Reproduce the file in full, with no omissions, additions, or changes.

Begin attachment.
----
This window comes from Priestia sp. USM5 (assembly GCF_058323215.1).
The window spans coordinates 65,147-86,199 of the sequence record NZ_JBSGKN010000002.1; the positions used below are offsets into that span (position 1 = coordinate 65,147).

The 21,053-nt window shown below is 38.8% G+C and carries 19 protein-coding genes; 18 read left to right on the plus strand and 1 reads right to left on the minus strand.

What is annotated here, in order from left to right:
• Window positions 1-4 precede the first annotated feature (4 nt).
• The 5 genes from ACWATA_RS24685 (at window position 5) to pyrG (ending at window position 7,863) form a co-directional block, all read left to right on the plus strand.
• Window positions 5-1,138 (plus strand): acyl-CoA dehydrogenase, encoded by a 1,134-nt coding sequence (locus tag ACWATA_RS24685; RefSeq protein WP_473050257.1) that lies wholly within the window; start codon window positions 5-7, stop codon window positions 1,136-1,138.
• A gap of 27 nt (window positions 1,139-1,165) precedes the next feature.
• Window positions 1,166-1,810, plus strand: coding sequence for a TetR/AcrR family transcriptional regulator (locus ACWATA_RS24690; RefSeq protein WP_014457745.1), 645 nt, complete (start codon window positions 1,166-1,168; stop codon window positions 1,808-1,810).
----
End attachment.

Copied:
This window comes from Priestia sp. USM5 (assembly GCF_058323215.1).
The window spans coordinates 65,147-86,199 of the sequence record NZ_JBSGKN010000002.1; the positions used below are offsets into that span (position 1 = coordinate 65,147).

The 21,053-nt window shown below is 38.8% G+C and carries 19 protein-coding genes; 18 read left to right on the plus strand and 1 reads right to left on the minus strand.

What is annotated here, in order from left to right:
• Window positions 1-4 precede the first annotated feature (4 nt).
• The 5 genes from ACWATA_RS24685 (at window position 5) to pyrG (ending at window position 7,863) form a co-directional block, all read left to right on the plus strand.
• Window positions 5-1,138 (plus strand): acyl-CoA dehydrogenase, encoded by a 1,134-nt coding sequence (locus tag ACWATA_RS24685; RefSeq protein WP_473050257.1) that lies wholly within the window; start codon window positions 5-7, stop codon window positions 1,136-1,138.
• A gap of 27 nt (window positions 1,139-1,165) precedes the next feature.
• Window positions 1,166-1,810, plus strand: coding sequence for a TetR/AcrR family transcriptional regulator (locus ACWATA_RS24690; RefSeq protein WP_014457745.1), 645 nt, complete (start codon window positions 1,166-1,168; stop codon window positions 1,808-1,810).